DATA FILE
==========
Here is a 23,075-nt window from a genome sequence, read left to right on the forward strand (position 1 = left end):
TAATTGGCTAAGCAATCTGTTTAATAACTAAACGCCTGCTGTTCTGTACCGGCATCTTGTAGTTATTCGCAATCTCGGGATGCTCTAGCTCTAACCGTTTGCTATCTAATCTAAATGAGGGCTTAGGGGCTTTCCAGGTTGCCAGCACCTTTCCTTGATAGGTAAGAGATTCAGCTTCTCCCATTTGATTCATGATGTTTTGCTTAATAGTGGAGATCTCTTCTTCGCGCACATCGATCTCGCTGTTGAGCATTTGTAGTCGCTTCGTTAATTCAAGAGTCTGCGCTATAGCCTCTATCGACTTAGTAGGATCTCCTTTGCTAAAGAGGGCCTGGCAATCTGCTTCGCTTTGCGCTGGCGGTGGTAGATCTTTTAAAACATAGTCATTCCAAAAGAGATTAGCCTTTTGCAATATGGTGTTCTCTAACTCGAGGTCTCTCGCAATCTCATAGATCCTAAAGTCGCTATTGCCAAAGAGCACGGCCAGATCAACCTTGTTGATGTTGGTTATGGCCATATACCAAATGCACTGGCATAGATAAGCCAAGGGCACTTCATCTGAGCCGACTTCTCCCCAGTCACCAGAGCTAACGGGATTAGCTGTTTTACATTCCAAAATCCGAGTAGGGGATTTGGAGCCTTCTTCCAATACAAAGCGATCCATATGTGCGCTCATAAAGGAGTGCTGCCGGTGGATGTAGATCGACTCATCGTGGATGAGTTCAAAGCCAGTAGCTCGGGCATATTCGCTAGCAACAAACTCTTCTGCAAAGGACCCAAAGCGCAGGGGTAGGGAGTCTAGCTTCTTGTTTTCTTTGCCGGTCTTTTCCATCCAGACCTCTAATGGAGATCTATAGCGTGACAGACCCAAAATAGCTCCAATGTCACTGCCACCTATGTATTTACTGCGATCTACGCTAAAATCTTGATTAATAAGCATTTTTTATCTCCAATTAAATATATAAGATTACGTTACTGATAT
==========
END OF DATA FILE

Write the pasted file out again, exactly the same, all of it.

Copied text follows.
Here is a 23,075-nt window from a genome sequence, read left to right on the forward strand (position 1 = left end):
TAATTGGCTAAGCAATCTGTTTAATAACTAAACGCCTGCTGTTCTGTACCGGCATCTTGTAGTTATTCGCAATCTCGGGATGCTCTAGCTCTAACCGTTTGCTATCTAATCTAAATGAGGGCTTAGGGGCTTTCCAGGTTGCCAGCACCTTTCCTTGATAGGTAAGAGATTCAGCTTCTCCCATTTGATTCATGATGTTTTGCTTAATAGTGGAGATCTCTTCTTCGCGCACATCGATCTCGCTGTTGAGCATTTGTAGTCGCTTCGTTAATTCAAGAGTCTGCGCTATAGCCTCTATCGACTTAGTAGGATCTCCTTTGCTAAAGAGGGCCTGGCAATCTGCTTCGCTTTGCGCTGGCGGTGGTAGATCTTTTAAAACATAGTCATTCCAAAAGAGATTAGCCTTTTGCAATATGGTGTTCTCTAACTCGAGGTCTCTCGCAATCTCATAGATCCTAAAGTCGCTATTGCCAAAGAGCACGGCCAGATCAACCTTGTTGATGTTGGTTATGGCCATATACCAAATGCACTGGCATAGATAAGCCAAGGGCACTTCATCTGAGCCGACTTCTCCCCAGTCACCAGAGCTAACGGGATTAGCTGTTTTACATTCCAAAATCCGAGTAGGGGATTTGGAGCCTTCTTCCAATACAAAGCGATCCATATGTGCGCTCATAAAGGAGTGCTGCCGGTGGATGTAGATCGACTCATCGTGGATGAGTTCAAAGCCAGTAGCTCGGGCATATTCGCTAGCAACAAACTCTTCTGCAAAGGACCCAAAGCGCAGGGGTAGGGAGTCTAGCTTCTTGTTTTCTTTGCCGGTCTTTTCCATCCAGACCTCTAATGGAGATCTATAGCGTGACAGACCCAAAATAGCTCCAATGTCACTGCCACCTATGTATTTACTGCGATCTACGCTAAAATCTTGATTAATAAGCATTTTTTATCTCCAATTAAATATATAAGATTACGTTACTGATAT